A taxpayer-subsidized Obamacare insurer in Iowa has gone belly up. The company started in 2013, but as of now it’s insolvent and does not have enough available funds to guarantee that it can pay for claims from its 120,000 customers. As The Daily Caller’s Sarah Hurtubise reports:

CoOportunity Health is Iowa’s insurance cooperative — a nonprofit insurance company created by the Affordable Care Act to supposedly undercut the large, for-profit insurers that Democrats castigated as “greedy” and “evil” during the debate over health care reform. …

The federal government’s Obamacare administrator the Center for Medicare and Medicaid Services initially gave CoOportunity a $112 million loan award in Feb. 2012, but doled out an additional $32.7 million emergency award to keep the company solvent in September of this year.

That wasn’t enough to keep it in business. CoOpportunity’s management expected to receive more federal money than they did, putting them in continuing financial peril.

The core argument in favor of a government-run, single-payer insurance system was that private insurance companies were too expensive to provide affordable coverage for low- and moderate-income Americans. Turns out, taxpayer-financed, government-run insurers aren’t such a bargain after all, as Hurtubise continues:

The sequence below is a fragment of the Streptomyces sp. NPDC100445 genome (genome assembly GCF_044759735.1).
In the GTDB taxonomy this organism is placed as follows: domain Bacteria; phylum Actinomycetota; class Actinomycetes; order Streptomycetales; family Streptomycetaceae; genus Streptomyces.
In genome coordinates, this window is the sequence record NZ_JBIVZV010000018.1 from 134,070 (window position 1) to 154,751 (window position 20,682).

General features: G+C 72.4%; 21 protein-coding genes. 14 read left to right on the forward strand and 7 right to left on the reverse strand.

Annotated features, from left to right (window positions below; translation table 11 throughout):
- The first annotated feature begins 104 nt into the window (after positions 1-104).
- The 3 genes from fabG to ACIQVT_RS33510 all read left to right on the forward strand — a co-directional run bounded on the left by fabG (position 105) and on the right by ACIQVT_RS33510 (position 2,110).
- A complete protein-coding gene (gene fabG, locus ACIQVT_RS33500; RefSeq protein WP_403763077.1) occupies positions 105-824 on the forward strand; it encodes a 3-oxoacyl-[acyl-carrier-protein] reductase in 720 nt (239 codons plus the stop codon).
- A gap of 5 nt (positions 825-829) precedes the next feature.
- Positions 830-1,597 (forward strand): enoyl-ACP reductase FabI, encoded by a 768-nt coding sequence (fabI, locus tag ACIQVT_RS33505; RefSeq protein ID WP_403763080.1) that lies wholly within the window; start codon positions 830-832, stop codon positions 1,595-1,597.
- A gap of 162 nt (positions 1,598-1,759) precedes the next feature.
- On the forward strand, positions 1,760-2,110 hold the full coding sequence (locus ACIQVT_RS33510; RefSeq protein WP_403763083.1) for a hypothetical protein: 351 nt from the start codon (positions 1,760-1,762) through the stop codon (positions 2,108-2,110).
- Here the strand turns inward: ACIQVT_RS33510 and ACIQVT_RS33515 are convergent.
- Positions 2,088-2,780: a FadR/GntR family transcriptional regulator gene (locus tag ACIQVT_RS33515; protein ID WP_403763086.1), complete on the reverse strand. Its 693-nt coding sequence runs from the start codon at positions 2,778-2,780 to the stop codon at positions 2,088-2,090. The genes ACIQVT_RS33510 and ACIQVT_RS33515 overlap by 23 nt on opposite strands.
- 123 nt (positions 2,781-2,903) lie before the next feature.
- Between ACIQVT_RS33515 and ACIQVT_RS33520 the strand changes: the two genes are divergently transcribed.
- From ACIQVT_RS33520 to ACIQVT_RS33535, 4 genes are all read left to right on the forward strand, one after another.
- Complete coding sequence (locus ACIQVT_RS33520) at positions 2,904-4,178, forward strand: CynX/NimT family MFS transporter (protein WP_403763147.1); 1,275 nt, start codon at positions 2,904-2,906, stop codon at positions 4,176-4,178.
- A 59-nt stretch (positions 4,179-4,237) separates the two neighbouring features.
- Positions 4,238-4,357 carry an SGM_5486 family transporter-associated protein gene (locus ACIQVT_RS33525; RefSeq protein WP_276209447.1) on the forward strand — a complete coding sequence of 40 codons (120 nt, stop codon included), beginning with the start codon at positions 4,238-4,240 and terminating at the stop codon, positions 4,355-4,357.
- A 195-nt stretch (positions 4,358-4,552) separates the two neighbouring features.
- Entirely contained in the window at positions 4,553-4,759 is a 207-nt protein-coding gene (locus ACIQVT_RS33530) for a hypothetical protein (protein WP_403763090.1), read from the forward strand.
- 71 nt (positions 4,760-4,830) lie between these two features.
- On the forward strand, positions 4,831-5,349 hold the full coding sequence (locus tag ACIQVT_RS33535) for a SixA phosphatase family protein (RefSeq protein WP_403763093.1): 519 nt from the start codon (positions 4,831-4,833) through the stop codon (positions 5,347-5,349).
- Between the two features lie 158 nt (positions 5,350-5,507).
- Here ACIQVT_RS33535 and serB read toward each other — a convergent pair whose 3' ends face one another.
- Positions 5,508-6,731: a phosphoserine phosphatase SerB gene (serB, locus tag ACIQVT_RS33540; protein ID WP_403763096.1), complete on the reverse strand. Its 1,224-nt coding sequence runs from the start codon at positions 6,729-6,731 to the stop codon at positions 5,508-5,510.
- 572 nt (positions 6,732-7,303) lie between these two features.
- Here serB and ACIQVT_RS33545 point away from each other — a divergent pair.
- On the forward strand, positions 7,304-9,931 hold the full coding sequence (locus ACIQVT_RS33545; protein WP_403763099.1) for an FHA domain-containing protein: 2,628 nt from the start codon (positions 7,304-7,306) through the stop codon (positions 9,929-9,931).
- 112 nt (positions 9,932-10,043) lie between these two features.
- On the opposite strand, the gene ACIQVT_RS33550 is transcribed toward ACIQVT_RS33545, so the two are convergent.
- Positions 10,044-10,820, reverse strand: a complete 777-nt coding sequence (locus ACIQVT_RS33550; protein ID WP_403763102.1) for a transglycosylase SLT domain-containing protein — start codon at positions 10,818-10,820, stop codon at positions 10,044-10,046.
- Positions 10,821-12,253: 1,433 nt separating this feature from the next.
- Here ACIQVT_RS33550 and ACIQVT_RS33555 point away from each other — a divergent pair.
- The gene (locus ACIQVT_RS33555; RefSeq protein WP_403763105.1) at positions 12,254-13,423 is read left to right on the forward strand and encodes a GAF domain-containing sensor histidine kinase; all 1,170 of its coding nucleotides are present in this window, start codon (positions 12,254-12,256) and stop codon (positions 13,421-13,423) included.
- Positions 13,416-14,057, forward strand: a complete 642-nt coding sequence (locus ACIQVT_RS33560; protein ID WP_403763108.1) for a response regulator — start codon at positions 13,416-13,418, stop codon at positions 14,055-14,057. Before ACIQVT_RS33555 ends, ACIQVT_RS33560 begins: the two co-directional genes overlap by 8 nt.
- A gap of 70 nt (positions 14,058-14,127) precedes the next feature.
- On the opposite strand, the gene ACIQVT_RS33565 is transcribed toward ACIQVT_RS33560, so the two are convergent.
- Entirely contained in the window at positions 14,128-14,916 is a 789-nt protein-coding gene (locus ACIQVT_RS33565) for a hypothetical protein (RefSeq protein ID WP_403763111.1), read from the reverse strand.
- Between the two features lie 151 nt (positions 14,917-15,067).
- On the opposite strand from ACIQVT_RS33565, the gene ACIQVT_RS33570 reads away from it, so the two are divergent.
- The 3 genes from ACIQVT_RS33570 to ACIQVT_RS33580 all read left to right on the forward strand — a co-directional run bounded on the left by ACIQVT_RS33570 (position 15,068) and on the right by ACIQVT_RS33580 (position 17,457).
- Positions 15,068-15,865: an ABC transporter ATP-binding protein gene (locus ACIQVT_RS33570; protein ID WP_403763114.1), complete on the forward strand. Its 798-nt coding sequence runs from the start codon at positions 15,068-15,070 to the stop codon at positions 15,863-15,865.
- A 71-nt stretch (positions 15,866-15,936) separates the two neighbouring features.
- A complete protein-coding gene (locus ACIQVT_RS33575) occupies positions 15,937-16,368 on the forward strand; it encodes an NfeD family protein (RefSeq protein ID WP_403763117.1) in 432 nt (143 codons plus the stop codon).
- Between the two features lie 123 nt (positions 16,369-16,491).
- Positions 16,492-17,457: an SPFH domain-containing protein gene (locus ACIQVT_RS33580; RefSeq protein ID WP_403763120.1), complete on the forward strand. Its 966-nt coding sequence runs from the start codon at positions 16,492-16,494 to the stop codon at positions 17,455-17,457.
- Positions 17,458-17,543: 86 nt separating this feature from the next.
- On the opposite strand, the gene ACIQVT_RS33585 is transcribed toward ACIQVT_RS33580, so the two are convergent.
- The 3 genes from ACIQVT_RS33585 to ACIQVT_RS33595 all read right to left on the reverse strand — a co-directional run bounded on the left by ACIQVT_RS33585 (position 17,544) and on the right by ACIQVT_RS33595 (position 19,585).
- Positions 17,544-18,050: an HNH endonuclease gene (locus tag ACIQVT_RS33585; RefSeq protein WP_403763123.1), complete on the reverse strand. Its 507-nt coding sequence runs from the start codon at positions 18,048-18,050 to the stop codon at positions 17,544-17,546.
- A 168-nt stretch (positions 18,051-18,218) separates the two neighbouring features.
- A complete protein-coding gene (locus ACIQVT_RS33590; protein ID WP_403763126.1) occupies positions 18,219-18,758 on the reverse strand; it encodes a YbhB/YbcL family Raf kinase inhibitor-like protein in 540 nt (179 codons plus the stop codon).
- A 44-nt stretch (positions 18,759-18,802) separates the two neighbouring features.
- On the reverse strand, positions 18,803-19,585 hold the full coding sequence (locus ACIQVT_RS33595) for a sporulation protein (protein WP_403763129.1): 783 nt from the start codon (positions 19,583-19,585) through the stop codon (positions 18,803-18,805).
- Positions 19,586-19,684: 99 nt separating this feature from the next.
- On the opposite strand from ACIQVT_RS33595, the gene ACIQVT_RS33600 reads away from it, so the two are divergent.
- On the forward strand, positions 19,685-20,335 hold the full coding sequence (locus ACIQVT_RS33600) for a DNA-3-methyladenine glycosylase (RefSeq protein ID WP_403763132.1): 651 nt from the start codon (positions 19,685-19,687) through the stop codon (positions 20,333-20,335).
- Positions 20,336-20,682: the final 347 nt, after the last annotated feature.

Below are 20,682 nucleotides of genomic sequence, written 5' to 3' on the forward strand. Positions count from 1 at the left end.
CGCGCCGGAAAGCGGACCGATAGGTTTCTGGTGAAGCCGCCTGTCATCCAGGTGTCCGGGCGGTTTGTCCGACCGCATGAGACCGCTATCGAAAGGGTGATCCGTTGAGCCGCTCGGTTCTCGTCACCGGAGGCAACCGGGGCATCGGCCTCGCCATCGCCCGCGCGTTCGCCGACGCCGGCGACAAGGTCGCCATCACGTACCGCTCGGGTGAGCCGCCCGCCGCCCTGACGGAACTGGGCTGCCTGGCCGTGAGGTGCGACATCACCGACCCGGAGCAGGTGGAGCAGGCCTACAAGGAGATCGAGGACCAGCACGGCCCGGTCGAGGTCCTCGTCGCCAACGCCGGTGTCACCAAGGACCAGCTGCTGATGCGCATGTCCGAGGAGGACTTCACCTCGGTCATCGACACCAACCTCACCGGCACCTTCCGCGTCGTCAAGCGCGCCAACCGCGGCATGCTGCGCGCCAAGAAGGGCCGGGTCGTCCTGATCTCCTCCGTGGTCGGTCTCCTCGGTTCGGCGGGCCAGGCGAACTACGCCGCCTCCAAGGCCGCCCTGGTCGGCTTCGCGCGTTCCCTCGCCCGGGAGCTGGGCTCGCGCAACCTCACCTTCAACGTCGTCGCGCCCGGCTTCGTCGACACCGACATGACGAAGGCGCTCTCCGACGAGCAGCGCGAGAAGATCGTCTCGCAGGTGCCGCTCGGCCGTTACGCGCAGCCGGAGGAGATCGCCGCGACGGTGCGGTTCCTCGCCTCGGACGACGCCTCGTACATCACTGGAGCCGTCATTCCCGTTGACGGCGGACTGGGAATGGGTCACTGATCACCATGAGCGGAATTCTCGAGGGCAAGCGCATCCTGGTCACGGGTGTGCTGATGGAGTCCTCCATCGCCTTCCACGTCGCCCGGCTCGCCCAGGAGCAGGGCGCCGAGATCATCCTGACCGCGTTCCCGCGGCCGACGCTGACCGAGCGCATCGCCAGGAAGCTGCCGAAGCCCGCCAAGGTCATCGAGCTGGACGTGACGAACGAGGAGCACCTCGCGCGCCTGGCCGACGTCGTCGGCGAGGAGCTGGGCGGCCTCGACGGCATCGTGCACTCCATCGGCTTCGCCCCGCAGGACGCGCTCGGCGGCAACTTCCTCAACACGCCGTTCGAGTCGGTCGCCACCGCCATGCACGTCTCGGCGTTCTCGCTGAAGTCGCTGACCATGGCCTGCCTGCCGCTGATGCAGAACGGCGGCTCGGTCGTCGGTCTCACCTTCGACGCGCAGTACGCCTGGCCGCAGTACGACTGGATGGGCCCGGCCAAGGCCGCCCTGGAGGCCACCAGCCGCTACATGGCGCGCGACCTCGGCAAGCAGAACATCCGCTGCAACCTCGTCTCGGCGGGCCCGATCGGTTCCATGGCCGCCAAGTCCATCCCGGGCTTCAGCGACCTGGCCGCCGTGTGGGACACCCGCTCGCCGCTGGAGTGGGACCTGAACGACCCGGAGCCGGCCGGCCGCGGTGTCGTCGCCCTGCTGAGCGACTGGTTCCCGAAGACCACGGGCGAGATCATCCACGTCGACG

The nonprofit insurers were single-payer advocates’ answer to private insurance companies, which some argued hiked premiums just to pad their profits. But after its initial year of Obamacare, CoOportunity was struggling so much that it ended up having to up its premiums in Iowa by 19 percent on average.

But Omabamare insurer insolvency isn’t limited to Iowa:

[CoOportunity’s] far from the only Obamacare-created company that’s in peril. The Obama administration handed out almost $3 billion in loans to get the co-ops started in 2013. They were included in the law to placate critics on the left who advocated a public insurance option and lost.

In Sept. 2014, the administration handed out another round of solvency loans to a number of co-ops who needed help staying in business. Six state co-ops received a total of almost $268 million in extra loans to help keep the companies solvent and in business.

Even since then, the administration issued two last-minute solvency loans, which it kept quiet for weeks. Kentucky Health Cooperative received an extra $65 million emergency solvency loan days before the second open enrollment period launched and the co-ops began to sign up new customers — but CMS did not announce the loans until Dec. 15, along with another last-minute $23 million solvency loan to Wisconsin’s Common Ground Healthcare Cooperative

Elsewhere Hurtubise reports an ironic twist: under the Obamacare exchanges business is booming for the big insurance companies, which are offering lower premiums to a larger customer base.

The Obamacare experience underscores that free markets, not government monopolies, have the dynamism and innovation to offer goods and services of higher quality at a lower cost. In the end, competition, not government constraints, introduces powerful pressure to perform or suffer the consequences for doing a poor job.